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Marathon Training Injuries Pt II

Lateral knee pain (Ilio-Tibial Band Pain)

You’ve been training for the marathon, you’ve just upped your mileage with your long run being the target and you start to get a pain on the outside of the knee which refers around to the front, below the knee cap. You may have developed what is commonly known as Ilio-Tibial Band Syndrome. This can seriously disrupt your training and can, if ignored, cause you to stop running completely until it has recovered.

What is this?

The Ilio-tibial band is a strip of connective tissue running from the top of the outside of the thigh, connected to the muscles of your bottom, down to connect to the the outside of the knee at the top of the shin. In short it connects your hip to your knee.

The role of the band is to provide stabilisation to the pelvis and the knee.


There are two schools of thought;

  1. With the repetitive nature of the knee bending and straightening the band moves over this bony prominence, called the lateral epicondyle. This leads to localised inflammation of a fluid filled sac called a bursa whose purpose is to guard against friction between structures. However there is little good quality evidence to support this theory of ‘slippage’.

  2. Impingement; this theory states that the band does not move across the lateral epicondyle so friction-related inflammation cannot occur. Instead it is now thought that the condition is related to compression of local innervated fatty tissue. This occurs at 30 degrees of knee bend (flexion) when the foot lands on the ground and into the early stage of the stance phase. During this phase of the running gait, the glutei muscles at the hip contract causing the leg to slow down, generating compression in the band. Scans have indicated that it is usually a fat pad and the bursa tissue between the band and the thigh bone that show signs of injury rather than the band itself, though the band at the knee can be significantly tighter on the affected side as it crosses the knee.

Likely mechanisms for the problem

  1. Muscle weakness or tension, particularly the ones that abduct your leg or lift it out to the side, namely the gluteus medius. This will cause your hip to rotate in and your knee to adduct. Strengthening these muscles can help reduce the rotate and delay the fatigue that will lead to the rotation and thus reduce the compression of the band on the outside of the knee.

  2. Running style: A lot of runnings heel strike/land with their foot infant of them. This leads more time being spent on the foot, with a subsequent increased knee flexion and hip flexion. The result of this ‘sinking’ is an overload of muscle leading to the outward ‘collapse’ of the hip and subsequent inward ‘collapse’ of the knee. These two movements lead to twisting and overloading of the soft tissues and injury.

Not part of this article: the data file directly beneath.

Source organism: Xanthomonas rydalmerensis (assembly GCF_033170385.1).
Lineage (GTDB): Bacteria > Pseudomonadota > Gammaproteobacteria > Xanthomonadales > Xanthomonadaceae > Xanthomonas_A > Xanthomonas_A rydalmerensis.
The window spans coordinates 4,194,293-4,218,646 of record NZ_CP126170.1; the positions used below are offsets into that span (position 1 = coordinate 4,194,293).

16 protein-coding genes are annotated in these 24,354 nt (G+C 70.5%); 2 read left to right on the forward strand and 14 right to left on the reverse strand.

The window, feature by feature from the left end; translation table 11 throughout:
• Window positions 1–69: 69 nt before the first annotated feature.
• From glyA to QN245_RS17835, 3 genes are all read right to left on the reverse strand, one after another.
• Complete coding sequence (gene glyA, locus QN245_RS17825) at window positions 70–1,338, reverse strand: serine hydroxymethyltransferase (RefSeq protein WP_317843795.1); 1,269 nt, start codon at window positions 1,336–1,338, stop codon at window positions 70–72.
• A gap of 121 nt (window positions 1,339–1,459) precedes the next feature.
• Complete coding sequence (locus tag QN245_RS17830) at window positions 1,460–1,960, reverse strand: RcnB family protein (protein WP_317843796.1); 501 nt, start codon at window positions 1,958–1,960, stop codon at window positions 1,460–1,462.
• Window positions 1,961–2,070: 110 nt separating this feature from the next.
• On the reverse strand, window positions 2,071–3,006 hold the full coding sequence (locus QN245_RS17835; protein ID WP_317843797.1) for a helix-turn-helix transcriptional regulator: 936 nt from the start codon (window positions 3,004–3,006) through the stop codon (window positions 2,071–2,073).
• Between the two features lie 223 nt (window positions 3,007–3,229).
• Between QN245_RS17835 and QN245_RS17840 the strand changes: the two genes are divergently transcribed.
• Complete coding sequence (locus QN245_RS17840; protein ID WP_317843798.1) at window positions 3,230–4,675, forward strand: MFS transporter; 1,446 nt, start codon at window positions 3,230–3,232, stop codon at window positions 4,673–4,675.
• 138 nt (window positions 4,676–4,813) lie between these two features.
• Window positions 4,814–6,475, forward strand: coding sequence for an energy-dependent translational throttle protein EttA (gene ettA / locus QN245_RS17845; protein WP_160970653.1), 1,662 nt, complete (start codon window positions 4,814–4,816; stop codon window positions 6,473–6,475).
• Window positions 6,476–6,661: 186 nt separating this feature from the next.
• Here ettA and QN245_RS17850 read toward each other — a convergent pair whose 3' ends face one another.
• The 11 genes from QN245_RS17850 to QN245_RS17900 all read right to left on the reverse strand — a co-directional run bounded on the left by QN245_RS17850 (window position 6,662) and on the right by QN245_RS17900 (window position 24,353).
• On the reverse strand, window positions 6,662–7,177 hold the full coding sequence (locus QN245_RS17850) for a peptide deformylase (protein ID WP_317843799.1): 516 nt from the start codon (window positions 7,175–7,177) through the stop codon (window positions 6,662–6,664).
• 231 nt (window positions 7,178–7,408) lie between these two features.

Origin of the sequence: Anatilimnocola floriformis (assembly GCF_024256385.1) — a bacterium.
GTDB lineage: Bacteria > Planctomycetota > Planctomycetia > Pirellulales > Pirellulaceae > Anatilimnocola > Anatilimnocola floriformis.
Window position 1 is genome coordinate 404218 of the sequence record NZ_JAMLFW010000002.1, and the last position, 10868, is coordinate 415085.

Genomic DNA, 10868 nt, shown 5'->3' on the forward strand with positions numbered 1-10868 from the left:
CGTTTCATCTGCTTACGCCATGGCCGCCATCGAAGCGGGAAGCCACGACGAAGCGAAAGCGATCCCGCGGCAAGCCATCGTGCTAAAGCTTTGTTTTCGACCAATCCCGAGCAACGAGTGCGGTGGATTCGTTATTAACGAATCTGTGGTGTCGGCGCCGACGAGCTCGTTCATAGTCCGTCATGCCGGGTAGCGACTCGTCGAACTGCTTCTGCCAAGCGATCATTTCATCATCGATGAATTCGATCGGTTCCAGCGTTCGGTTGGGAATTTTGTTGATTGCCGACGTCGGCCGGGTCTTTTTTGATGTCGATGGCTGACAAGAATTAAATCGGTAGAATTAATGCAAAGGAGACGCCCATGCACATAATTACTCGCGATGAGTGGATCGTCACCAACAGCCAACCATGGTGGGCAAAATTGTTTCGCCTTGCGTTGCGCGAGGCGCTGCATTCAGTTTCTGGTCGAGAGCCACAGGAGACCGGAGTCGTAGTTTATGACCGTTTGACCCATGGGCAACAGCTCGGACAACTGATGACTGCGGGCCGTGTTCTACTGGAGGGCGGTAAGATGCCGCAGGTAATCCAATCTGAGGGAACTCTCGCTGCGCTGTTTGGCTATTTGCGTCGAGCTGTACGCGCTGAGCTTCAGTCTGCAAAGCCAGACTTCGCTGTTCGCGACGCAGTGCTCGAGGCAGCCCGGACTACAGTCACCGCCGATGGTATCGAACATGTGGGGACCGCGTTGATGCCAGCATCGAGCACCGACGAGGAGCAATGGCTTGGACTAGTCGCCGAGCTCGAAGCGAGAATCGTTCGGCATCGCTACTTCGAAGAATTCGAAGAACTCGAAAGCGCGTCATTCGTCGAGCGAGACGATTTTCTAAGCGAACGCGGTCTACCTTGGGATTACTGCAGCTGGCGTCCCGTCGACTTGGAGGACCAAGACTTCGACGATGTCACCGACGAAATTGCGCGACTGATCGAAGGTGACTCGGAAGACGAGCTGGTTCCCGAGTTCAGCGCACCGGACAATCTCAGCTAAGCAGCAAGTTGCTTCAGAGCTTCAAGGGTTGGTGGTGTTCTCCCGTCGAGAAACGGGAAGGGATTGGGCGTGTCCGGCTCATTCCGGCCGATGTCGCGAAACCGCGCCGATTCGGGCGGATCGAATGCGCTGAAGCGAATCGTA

An osteopath should take a detailed case history including details of your training programme. Details of the pain may include

  1. sharp pain on the outside of the affected knee

  2. Pain referring up to the outer side of the thigh or calf muscle

  3. Increased pain walking downstairs or downhill

  4. Maybe some swelling on the outer part of the knee

  5. Tenderness to the outside of the knee

  6. Maybe some ‘crepitus’er grinding when the knee is bent.

They will observe you walking, squatting and probably also lungeing to identify the way the knee reactions to the loading. They will palpate the leg from the gluts to the knee and there are a couple of special tests that can be performed that will reveal relevant weakness and tension. They will also look at the way your foot and ankle function to identify any thing that may be causes issue from below.

Should you run with ITBS?

This is a difficult question and the mistake is to get back into it too early. It can take 4-12 weeks to recover and sometimes longer. This is dependent on the the active participation of the runner in the recovery process. It is a difficult problem since it can flare up in the middle of a run to the point where you end up having towels the rest of the way. Not much fun if you are in the middle of a long run. So continuing your running may be detrimental to the healing process. If you only have mild symptoms and can run then reducing the column but continuing may be possible.

What should you do?

Whilst nothing able to run you can still continue to do some training as long as they are not aggravating. The ideal is non-weightbearing activities like swimming or cycling, maybe running in a pool or using a floatation device and ‘run’ in the deep end of the pool without touching the bottom.

If you are able to take anti-inflammatories then these may help but always read the instructions and be aware of abdominal issues.

There is a therapy called Radial Shockwave Therapy which can help with the healing process and research on its effects are generally quite positive.

Soft tissue work on tight muscles as wells stretching and strengthening muscle associated with the problem are worth considering, again starting with non-weight-bearing.. These include control of the muscles of the hips, namely external rotators, the abductors, the adductors and the extensors (gluts).

If you do not have gym membership then the use of resistance bands is just as effective and cheap too. The osteopath treating you should be able to demonstrate the exercises you need to do and explain frequency as well as intensity.

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